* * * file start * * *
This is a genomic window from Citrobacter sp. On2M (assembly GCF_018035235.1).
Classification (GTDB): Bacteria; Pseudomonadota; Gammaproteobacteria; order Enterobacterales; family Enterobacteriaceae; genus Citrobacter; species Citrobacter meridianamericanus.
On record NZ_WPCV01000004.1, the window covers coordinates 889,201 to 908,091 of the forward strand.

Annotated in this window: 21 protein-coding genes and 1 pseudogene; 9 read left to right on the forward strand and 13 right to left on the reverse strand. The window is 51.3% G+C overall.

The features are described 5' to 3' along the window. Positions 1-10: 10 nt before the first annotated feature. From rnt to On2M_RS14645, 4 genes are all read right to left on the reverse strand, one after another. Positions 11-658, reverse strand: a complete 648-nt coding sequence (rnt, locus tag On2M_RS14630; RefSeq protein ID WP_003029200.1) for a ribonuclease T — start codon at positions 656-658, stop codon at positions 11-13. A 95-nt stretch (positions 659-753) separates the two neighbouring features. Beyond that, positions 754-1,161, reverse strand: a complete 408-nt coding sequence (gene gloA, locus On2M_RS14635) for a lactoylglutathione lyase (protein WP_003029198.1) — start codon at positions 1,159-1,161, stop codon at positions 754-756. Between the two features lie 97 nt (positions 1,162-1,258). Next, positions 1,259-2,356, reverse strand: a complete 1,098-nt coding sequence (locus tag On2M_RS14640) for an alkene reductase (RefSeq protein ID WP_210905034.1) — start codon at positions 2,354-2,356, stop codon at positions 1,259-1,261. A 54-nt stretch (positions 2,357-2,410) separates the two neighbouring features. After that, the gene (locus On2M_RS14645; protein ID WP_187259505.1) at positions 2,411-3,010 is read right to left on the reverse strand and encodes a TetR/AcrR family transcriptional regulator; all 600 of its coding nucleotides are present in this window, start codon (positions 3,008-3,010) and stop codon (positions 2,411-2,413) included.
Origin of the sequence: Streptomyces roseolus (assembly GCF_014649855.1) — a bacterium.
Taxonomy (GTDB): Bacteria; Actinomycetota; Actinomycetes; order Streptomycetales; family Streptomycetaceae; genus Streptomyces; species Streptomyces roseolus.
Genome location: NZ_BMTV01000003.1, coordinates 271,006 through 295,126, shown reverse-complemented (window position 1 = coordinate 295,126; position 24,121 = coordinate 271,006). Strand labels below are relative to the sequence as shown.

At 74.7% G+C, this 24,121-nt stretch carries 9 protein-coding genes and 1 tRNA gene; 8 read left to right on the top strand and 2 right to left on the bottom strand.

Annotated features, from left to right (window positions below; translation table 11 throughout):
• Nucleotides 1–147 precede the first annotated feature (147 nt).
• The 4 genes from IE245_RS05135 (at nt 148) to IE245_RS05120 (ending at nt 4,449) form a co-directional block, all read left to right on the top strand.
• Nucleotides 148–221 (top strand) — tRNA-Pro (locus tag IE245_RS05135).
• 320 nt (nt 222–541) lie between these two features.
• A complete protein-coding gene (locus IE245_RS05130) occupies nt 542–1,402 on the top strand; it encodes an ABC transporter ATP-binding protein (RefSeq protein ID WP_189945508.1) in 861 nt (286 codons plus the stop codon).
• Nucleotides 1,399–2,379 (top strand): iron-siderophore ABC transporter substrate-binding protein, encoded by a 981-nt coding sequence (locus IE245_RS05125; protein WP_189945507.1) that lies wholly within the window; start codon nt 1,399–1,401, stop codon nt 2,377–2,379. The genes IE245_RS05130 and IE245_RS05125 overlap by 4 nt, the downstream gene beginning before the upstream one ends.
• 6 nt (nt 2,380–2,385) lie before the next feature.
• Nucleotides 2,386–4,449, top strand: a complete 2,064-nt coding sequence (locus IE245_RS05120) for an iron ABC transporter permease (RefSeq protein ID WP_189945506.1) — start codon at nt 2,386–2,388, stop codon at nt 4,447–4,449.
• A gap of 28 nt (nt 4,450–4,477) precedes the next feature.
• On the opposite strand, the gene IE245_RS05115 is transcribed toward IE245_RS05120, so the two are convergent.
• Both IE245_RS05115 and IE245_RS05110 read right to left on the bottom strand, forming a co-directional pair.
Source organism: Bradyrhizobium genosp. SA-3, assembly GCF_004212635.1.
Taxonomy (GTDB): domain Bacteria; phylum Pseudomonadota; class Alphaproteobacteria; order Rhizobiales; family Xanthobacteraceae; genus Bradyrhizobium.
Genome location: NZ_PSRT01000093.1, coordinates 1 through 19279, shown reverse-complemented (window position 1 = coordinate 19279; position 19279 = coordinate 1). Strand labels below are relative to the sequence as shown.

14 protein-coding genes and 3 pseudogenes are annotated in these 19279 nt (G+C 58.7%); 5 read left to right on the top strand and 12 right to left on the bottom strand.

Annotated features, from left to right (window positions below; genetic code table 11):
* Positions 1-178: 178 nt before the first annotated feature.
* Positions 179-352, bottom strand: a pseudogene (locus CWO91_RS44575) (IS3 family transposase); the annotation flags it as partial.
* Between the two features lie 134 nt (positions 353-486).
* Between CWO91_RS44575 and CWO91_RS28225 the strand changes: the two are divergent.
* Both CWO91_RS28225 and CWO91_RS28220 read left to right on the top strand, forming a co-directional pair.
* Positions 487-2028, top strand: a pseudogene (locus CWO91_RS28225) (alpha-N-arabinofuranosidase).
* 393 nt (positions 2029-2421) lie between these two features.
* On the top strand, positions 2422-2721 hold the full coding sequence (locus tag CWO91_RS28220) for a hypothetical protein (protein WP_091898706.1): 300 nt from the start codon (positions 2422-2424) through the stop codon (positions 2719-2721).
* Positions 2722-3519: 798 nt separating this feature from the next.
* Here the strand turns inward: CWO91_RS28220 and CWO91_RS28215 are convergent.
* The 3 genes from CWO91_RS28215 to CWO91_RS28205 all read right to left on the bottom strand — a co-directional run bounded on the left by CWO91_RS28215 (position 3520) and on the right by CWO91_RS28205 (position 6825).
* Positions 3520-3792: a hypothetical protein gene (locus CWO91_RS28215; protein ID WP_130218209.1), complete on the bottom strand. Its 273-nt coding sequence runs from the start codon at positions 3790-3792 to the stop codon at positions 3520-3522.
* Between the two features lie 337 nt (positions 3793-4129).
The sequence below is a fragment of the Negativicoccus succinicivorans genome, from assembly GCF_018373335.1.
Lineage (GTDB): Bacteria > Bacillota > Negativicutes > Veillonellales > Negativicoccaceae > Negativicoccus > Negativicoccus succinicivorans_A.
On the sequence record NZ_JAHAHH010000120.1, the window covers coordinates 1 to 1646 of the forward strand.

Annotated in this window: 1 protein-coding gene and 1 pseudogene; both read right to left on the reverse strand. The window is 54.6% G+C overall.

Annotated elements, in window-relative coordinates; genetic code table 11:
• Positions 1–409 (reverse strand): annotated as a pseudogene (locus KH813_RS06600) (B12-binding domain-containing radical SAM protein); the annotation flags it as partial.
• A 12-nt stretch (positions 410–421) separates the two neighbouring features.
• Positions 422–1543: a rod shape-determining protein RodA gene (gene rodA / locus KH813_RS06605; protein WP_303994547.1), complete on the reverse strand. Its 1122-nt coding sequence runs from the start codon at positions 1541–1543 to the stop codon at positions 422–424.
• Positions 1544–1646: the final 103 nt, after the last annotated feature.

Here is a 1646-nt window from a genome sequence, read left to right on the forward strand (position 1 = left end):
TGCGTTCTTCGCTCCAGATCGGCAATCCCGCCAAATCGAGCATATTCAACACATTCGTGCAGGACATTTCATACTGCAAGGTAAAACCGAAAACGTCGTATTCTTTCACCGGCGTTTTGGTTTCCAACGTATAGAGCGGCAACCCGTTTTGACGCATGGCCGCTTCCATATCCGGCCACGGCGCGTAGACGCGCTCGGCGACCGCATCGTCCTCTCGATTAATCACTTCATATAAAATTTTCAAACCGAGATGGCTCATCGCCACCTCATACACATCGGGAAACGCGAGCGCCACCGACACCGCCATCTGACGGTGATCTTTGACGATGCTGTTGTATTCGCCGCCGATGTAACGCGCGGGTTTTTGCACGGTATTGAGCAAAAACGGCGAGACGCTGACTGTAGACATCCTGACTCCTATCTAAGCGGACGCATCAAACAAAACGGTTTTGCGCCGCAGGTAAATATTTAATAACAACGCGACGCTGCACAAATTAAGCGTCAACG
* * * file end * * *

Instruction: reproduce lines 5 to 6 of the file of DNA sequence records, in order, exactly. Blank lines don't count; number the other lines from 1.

The features are described 5' to 3' along the window. Positions 1-10: 10 nt before the first annotated feature. From rnt to On2M_RS14645, 4 genes are all read right to left on the reverse strand, one after another. Positions 11-658, reverse strand: a complete 648-nt coding sequence (rnt, locus tag On2M_RS14630; RefSeq protein ID WP_003029200.1) for a ribonuclease T — start codon at positions 656-658, stop codon at positions 11-13. A 95-nt stretch (positions 659-753) separates the two neighbouring features. Beyond that, positions 754-1,161, reverse strand: a complete 408-nt coding sequence (gene gloA, locus On2M_RS14635) for a lactoylglutathione lyase (protein WP_003029198.1) — start codon at positions 1,159-1,161, stop codon at positions 754-756. Between the two features lie 97 nt (positions 1,162-1,258). Next, positions 1,259-2,356, reverse strand: a complete 1,098-nt coding sequence (locus tag On2M_RS14640) for an alkene reductase (RefSeq protein ID WP_210905034.1) — start codon at positions 2,354-2,356, stop codon at positions 1,259-1,261. A 54-nt stretch (positions 2,357-2,410) separates the two neighbouring features. After that, the gene (locus On2M_RS14645; protein ID WP_187259505.1) at positions 2,411-3,010 is read right to left on the reverse strand and encodes a TetR/AcrR family transcriptional regulator; all 600 of its coding nucleotides are present in this window, start codon (positions 3,008-3,010) and stop codon (positions 2,411-2,413) included.
Origin of the sequence: Streptomyces roseolus (assembly GCF_014649855.1) — a bacterium.